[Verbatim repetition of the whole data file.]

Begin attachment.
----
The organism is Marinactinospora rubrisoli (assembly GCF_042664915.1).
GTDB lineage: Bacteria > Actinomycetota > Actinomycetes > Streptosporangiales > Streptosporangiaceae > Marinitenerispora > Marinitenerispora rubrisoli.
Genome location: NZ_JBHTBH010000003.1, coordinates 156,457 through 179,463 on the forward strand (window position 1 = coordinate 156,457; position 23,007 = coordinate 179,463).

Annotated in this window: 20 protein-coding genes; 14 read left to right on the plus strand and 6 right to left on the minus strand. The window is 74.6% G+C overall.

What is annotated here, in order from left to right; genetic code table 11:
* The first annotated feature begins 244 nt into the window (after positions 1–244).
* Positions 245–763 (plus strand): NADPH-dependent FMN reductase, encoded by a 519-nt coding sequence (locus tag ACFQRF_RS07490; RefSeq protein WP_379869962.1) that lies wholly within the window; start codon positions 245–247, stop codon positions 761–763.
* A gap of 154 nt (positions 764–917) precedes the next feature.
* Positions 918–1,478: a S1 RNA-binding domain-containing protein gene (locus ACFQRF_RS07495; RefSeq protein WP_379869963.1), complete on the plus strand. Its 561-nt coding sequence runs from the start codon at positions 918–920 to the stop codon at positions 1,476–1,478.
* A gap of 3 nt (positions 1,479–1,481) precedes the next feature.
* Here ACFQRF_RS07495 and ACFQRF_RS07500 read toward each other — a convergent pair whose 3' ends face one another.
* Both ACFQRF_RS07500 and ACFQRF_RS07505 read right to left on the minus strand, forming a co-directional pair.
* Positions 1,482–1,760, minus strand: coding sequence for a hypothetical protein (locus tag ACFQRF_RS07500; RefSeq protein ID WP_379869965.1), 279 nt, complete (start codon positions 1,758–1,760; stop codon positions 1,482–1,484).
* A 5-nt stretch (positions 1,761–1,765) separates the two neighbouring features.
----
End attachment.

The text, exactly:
The organism is Marinactinospora rubrisoli (assembly GCF_042664915.1).
GTDB lineage: Bacteria > Actinomycetota > Actinomycetes > Streptosporangiales > Streptosporangiaceae > Marinitenerispora > Marinitenerispora rubrisoli.
Genome location: NZ_JBHTBH010000003.1, coordinates 156,457 through 179,463 on the forward strand (window position 1 = coordinate 156,457; position 23,007 = coordinate 179,463).

Annotated in this window: 20 protein-coding genes; 14 read left to right on the plus strand and 6 right to left on the minus strand. The window is 74.6% G+C overall.

What is annotated here, in order from left to right; genetic code table 11:
* The first annotated feature begins 244 nt into the window (after positions 1–244).
* Positions 245–763 (plus strand): NADPH-dependent FMN reductase, encoded by a 519-nt coding sequence (locus tag ACFQRF_RS07490; RefSeq protein WP_379869962.1) that lies wholly within the window; start codon positions 245–247, stop codon positions 761–763.
* A gap of 154 nt (positions 764–917) precedes the next feature.
* Positions 918–1,478: a S1 RNA-binding domain-containing protein gene (locus ACFQRF_RS07495; RefSeq protein WP_379869963.1), complete on the plus strand. Its 561-nt coding sequence runs from the start codon at positions 918–920 to the stop codon at positions 1,476–1,478.
* A gap of 3 nt (positions 1,479–1,481) precedes the next feature.
* Here ACFQRF_RS07495 and ACFQRF_RS07500 read toward each other — a convergent pair whose 3' ends face one another.
* Both ACFQRF_RS07500 and ACFQRF_RS07505 read right to left on the minus strand, forming a co-directional pair.
* Positions 1,482–1,760, minus strand: coding sequence for a hypothetical protein (locus tag ACFQRF_RS07500; RefSeq protein ID WP_379869965.1), 279 nt, complete (start codon positions 1,758–1,760; stop codon positions 1,482–1,484).
* A 5-nt stretch (positions 1,761–1,765) separates the two neighbouring features.